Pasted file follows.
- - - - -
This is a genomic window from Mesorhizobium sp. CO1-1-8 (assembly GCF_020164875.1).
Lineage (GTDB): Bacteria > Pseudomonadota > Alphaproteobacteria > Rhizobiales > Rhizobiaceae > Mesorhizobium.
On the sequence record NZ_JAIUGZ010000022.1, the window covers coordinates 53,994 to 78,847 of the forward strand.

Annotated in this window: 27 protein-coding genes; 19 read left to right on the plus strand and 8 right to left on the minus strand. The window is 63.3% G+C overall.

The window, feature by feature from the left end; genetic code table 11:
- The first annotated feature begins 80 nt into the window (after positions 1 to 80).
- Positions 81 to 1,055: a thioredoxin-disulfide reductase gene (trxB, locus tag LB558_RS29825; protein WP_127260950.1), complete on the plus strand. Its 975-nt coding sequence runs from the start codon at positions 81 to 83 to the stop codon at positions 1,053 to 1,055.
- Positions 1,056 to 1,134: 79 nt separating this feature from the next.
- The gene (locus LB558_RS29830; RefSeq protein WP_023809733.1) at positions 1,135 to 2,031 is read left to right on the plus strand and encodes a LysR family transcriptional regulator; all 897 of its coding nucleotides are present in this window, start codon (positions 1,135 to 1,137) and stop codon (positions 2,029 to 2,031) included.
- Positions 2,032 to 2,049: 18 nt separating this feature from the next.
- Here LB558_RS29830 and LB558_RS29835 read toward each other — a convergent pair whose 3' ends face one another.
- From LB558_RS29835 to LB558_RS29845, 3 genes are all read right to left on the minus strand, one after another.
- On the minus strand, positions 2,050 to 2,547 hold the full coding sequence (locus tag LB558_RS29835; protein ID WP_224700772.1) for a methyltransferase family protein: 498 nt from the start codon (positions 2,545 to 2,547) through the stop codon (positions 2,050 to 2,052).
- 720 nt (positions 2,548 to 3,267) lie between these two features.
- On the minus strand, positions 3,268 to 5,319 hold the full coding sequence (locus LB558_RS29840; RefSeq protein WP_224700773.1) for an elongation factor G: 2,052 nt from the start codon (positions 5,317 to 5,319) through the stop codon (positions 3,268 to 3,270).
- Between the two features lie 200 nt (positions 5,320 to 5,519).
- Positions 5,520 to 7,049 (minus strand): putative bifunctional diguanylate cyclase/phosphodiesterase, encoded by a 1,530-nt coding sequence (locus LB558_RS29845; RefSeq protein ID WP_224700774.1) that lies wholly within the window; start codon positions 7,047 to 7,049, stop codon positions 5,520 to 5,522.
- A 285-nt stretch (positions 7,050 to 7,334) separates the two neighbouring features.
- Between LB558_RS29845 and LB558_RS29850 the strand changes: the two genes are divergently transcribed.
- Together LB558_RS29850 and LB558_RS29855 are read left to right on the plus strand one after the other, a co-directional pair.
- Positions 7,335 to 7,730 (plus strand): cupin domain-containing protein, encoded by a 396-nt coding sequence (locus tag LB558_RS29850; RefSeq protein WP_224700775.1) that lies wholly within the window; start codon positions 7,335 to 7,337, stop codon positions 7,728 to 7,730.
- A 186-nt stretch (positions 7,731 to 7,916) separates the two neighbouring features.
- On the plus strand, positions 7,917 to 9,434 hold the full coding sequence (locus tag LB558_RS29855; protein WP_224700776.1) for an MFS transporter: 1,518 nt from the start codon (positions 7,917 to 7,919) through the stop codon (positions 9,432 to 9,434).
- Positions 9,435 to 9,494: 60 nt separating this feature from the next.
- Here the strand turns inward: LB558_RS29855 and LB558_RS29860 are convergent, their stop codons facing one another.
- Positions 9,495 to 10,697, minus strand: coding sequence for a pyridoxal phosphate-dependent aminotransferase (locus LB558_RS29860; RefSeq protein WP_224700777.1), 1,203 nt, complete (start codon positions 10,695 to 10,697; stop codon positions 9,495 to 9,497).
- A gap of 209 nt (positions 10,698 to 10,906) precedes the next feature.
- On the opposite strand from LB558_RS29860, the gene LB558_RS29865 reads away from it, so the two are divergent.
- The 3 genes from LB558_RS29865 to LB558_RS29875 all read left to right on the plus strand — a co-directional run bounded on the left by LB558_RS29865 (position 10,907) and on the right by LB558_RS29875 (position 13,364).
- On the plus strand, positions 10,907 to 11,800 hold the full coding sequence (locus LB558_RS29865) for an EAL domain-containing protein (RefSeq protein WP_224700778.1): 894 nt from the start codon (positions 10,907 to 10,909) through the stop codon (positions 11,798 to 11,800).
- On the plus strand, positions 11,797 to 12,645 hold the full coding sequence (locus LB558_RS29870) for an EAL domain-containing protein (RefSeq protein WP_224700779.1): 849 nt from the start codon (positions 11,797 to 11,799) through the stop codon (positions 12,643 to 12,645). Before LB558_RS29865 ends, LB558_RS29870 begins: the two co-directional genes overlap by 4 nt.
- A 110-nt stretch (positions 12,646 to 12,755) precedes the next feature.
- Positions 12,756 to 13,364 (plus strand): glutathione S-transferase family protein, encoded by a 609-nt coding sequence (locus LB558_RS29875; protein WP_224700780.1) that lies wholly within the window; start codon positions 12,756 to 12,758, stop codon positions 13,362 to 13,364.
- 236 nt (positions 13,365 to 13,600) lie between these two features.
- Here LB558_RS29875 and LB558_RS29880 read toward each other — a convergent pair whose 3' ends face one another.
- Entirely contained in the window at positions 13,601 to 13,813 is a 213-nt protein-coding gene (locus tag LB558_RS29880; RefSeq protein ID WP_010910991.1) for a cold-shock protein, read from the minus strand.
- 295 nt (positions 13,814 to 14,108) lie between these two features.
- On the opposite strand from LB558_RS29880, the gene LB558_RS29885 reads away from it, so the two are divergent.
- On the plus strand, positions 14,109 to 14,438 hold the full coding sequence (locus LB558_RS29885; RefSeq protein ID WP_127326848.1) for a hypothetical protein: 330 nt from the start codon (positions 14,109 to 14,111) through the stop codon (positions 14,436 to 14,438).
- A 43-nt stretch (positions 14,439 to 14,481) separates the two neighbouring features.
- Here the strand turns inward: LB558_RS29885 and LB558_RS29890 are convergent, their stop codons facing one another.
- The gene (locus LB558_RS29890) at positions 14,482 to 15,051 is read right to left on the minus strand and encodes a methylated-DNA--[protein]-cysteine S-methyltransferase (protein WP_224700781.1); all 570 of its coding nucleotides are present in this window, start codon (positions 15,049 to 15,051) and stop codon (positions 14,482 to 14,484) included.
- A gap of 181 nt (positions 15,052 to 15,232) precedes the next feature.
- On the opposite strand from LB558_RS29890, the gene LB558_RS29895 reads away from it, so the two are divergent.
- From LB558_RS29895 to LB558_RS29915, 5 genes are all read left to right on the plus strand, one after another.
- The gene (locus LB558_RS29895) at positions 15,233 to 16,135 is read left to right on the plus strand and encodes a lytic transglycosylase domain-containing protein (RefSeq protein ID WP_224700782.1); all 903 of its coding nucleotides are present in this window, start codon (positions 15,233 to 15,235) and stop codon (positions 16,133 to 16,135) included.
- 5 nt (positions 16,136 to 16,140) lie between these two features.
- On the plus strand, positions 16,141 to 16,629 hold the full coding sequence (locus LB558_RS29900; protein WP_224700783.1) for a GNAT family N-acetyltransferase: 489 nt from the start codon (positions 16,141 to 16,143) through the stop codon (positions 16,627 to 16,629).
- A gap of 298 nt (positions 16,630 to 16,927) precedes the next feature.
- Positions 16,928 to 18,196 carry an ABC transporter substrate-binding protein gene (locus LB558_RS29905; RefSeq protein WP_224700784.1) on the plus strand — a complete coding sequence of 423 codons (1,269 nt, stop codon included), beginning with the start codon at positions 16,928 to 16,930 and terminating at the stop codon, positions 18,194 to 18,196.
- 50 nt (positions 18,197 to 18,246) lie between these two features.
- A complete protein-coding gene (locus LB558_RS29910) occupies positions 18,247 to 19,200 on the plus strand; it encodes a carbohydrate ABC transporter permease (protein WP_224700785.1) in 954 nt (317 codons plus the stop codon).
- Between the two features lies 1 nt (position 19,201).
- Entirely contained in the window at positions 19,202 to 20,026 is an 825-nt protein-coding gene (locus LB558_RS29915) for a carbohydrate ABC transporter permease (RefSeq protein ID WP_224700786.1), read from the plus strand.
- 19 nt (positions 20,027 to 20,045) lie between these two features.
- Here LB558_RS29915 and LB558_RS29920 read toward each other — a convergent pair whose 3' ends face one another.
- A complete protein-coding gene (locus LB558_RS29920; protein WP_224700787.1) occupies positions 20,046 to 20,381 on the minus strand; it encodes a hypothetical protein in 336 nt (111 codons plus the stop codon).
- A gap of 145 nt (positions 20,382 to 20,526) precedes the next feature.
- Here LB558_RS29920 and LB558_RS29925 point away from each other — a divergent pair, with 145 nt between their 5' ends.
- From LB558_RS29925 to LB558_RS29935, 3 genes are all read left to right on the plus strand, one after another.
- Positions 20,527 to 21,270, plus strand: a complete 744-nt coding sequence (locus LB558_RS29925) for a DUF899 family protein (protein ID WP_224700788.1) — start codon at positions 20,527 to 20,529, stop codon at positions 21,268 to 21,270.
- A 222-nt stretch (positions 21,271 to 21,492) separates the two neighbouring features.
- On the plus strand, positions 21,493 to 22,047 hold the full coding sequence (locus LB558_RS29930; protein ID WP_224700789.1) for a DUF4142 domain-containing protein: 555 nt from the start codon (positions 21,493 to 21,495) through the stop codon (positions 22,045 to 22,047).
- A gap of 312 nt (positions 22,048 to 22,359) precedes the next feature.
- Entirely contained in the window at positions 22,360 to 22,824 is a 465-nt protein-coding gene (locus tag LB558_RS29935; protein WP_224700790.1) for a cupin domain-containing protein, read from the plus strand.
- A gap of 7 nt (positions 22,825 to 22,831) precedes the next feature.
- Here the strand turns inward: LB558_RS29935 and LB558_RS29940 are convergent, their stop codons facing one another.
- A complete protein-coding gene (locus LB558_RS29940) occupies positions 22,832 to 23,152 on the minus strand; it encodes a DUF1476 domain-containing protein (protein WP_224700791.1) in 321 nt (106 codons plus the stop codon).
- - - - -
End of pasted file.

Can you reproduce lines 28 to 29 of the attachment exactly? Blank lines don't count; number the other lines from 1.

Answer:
- On the opposite strand from LB558_RS29860, the gene LB558_RS29865 reads away from it, so the two are divergent.
- The 3 genes from LB558_RS29865 to LB558_RS29875 all read left to right on the plus strand — a co-directional run bounded on the left by LB558_RS29865 (position 10,907) and on the right by LB558_RS29875 (position 13,364).